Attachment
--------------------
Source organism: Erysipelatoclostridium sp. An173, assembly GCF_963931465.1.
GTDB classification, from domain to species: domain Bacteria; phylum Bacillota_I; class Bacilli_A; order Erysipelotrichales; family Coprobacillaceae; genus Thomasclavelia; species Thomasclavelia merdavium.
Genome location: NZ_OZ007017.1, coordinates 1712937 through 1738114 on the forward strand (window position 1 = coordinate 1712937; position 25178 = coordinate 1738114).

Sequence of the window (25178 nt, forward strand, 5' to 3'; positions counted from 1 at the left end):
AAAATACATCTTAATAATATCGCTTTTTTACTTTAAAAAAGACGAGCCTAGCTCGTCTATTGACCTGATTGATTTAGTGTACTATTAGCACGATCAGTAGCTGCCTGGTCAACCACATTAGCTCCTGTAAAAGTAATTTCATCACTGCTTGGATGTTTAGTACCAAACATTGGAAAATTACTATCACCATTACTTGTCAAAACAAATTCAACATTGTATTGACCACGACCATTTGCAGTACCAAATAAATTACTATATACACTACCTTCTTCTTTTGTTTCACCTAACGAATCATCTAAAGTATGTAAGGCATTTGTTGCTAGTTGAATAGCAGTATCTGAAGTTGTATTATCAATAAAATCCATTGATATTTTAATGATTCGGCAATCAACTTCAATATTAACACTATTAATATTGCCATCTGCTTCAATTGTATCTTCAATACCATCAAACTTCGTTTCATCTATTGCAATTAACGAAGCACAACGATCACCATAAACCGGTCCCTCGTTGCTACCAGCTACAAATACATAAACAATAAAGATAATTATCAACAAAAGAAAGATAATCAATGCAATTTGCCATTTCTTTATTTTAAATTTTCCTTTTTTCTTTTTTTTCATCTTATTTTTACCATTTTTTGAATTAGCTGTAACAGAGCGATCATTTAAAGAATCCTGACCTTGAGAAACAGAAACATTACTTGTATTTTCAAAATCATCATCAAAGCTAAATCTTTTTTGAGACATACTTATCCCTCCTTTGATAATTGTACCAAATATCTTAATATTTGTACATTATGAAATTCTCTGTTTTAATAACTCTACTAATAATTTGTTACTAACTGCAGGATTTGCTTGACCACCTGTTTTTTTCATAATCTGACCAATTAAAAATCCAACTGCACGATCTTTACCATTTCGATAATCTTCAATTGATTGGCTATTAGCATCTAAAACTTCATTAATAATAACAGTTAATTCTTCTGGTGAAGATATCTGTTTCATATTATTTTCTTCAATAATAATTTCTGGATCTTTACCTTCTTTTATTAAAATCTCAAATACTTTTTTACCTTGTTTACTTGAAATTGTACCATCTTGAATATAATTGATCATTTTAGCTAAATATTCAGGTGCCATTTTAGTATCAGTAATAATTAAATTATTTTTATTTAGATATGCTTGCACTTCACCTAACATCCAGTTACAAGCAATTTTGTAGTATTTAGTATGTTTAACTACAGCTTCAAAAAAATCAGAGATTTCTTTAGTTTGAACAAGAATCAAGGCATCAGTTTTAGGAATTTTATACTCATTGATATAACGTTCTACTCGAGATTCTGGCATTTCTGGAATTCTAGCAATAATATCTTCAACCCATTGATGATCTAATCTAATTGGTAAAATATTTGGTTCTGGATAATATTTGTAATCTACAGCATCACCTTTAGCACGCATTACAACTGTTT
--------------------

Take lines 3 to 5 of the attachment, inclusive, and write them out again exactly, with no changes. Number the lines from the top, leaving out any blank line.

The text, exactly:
Genome location: NZ_OZ007017.1, coordinates 1712937 through 1738114 on the forward strand (window position 1 = coordinate 1712937; position 25178 = coordinate 1738114).

Sequence of the window (25178 nt, forward strand, 5' to 3'; positions counted from 1 at the left end):
AAAATACATCTTAATAATATCGCTTTTTTACTTTAAAAAAGACGAGCCTAGCTCGTCTATTGACCTGATTGATTTAGTGTACTATTAGCACGATCAGTAGCTGCCTGGTCAACCACATTAGCTCCTGTAAAAGTAATTTCATCACTGCTTGGATGTTTAGTACCAAACATTGGAAAATTACTATCACCATTACTTGTCAAAACAAATTCAACATTGTATTGACCACGACCATTTGCAGTACCAAATAAATTACTATATACACTACCTTCTTCTTTTGTTTCACCTAACGAATCATCTAAAGTATGTAAGGCATTTGTTGCTAGTTGAATAGCAGTATCTGAAGTTGTATTATCAATAAAATCCATTGATATTTTAATGATTCGGCAATCAACTTCAATATTAACACTATTAATATTGCCATCTGCTTCAATTGTATCTTCAATACCATCAAACTTCGTTTCATCTATTGCAATTAACGAAGCACAACGATCACCATAAACCGGTCCCTCGTTGCTACCAGCTACAAATACATAAACAATAAAGATAATTATCAACAAAAGAAAGATAATCAATGCAATTTGCCATTTCTTTATTTTAAATTTTCCTTTTTTCTTTTTTTTCATCTTATTTTTACCATTTTTTGAATTAGCTGTAACAGAGCGATCATTTAAAGAATCCTGACCTTGAGAAACAGAAACATTACTTGTATTTTCAAAATCATCATCAAAGCTAAATCTTTTTTGAGACATACTTATCCCTCCTTTGATAATTGTACCAAATATCTTAATATTTGTACATTATGAAATTCTCTGTTTTAATAACTCTACTAATAATTTGTTACTAACTGCAGGATTTGCTTGACCACCTGTTTTTTTCATAATCTGACCAATTAAAAATCCAACTGCACGATCTTTACCATTTCGATAATCTTCAATTGATTGGCTATTAGCATCTAAAACTTCATTAATAATAACAGTTAATTCTTCTGGTGAAGATATCTGTTTCATATTATTTTCTTCAATAATAATTTCTGGATCTTTACCTTCTTTTATTAAAATCTCAAATACTTTTTTACCTTGTTTACTTGAAATTGTACCATCTTGAATATAATTGATCATTTTAGCTAAATATTCAGGTGCCATTTTAGTATCAGTAATAATTAAATTATTTTTATTTAGATATGCTTGCACTTCACCTAACATCCAGTTACAAGCAATTTTGTAGTATTTAGTATGTTTAACTACAGCTTCAAAAAAATCAGAGATTTCTTTAGTTTGAACAAGAATCAAGGCATCAGTTTTAGGAATTTTATACTCATTGATATAACGTTCTACTCGAGATTCTGGCATTTCTGGAATTCTAGCAATAATATCTTCAACCCATTGATGATCTAATCTAATTGGTAAAATATTTGGTTCTGGATAATATTTGTAATCTACAGCATCACCTTTAGCACGCATTACAACTGTTT